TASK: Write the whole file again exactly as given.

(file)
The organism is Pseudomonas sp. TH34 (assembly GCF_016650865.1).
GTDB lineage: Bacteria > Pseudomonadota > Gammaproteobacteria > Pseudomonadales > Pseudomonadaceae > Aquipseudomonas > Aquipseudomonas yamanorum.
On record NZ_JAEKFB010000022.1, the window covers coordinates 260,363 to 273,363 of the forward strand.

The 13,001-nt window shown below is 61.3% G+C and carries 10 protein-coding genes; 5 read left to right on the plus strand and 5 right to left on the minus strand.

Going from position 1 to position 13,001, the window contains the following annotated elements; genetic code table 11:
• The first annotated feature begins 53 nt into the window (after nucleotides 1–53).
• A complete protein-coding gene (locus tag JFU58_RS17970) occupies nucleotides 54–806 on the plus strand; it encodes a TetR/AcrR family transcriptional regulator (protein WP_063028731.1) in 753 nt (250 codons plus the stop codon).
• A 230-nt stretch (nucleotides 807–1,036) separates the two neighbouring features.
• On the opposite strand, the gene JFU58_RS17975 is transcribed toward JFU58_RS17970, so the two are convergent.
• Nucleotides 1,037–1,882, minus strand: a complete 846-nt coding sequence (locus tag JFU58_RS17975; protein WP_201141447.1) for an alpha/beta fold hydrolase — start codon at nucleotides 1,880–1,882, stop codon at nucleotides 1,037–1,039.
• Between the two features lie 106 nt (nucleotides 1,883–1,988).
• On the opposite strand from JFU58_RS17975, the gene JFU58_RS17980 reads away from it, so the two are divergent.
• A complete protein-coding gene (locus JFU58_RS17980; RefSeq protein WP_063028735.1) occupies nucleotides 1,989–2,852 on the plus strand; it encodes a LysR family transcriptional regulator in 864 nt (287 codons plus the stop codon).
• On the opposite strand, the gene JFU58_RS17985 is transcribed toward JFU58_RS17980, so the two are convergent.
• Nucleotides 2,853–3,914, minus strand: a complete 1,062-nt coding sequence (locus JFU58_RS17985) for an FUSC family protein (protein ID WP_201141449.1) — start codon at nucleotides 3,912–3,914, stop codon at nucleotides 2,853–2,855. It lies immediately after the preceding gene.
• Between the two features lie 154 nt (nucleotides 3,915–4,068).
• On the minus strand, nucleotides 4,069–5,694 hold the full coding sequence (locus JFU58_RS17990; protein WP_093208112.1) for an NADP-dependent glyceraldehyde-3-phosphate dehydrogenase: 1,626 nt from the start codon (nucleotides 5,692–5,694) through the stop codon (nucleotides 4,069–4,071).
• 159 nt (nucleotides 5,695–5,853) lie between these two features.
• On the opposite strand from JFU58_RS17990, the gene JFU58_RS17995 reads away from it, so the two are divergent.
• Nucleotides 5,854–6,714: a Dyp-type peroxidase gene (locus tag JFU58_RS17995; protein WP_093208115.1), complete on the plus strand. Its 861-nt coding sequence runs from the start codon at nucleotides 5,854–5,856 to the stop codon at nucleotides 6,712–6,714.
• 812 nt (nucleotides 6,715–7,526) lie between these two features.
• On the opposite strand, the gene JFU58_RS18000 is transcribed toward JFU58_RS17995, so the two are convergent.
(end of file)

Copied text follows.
The organism is Pseudomonas sp. TH34 (assembly GCF_016650865.1).
GTDB lineage: Bacteria > Pseudomonadota > Gammaproteobacteria > Pseudomonadales > Pseudomonadaceae > Aquipseudomonas > Aquipseudomonas yamanorum.
On record NZ_JAEKFB010000022.1, the window covers coordinates 260,363 to 273,363 of the forward strand.

The 13,001-nt window shown below is 61.3% G+C and carries 10 protein-coding genes; 5 read left to right on the plus strand and 5 right to left on the minus strand.

Going from position 1 to position 13,001, the window contains the following annotated elements; genetic code table 11:
• The first annotated feature begins 53 nt into the window (after nucleotides 1–53).
• A complete protein-coding gene (locus tag JFU58_RS17970) occupies nucleotides 54–806 on the plus strand; it encodes a TetR/AcrR family transcriptional regulator (protein WP_063028731.1) in 753 nt (250 codons plus the stop codon).
• A 230-nt stretch (nucleotides 807–1,036) separates the two neighbouring features.
• On the opposite strand, the gene JFU58_RS17975 is transcribed toward JFU58_RS17970, so the two are convergent.
• Nucleotides 1,037–1,882, minus strand: a complete 846-nt coding sequence (locus tag JFU58_RS17975; protein WP_201141447.1) for an alpha/beta fold hydrolase — start codon at nucleotides 1,880–1,882, stop codon at nucleotides 1,037–1,039.
• Between the two features lie 106 nt (nucleotides 1,883–1,988).
• On the opposite strand from JFU58_RS17975, the gene JFU58_RS17980 reads away from it, so the two are divergent.
• A complete protein-coding gene (locus JFU58_RS17980; RefSeq protein WP_063028735.1) occupies nucleotides 1,989–2,852 on the plus strand; it encodes a LysR family transcriptional regulator in 864 nt (287 codons plus the stop codon).
• On the opposite strand, the gene JFU58_RS17985 is transcribed toward JFU58_RS17980, so the two are convergent.
• Nucleotides 2,853–3,914, minus strand: a complete 1,062-nt coding sequence (locus JFU58_RS17985) for an FUSC family protein (protein ID WP_201141449.1) — start codon at nucleotides 3,912–3,914, stop codon at nucleotides 2,853–2,855. It lies immediately after the preceding gene.
• Between the two features lie 154 nt (nucleotides 3,915–4,068).
• On the minus strand, nucleotides 4,069–5,694 hold the full coding sequence (locus JFU58_RS17990; protein WP_093208112.1) for an NADP-dependent glyceraldehyde-3-phosphate dehydrogenase: 1,626 nt from the start codon (nucleotides 5,692–5,694) through the stop codon (nucleotides 4,069–4,071).
• 159 nt (nucleotides 5,695–5,853) lie between these two features.
• On the opposite strand from JFU58_RS17990, the gene JFU58_RS17995 reads away from it, so the two are divergent.
• Nucleotides 5,854–6,714: a Dyp-type peroxidase gene (locus tag JFU58_RS17995; protein WP_093208115.1), complete on the plus strand. Its 861-nt coding sequence runs from the start codon at nucleotides 5,854–5,856 to the stop codon at nucleotides 6,712–6,714.
• 812 nt (nucleotides 6,715–7,526) lie between these two features.
• On the opposite strand, the gene JFU58_RS18000 is transcribed toward JFU58_RS17995, so the two are convergent.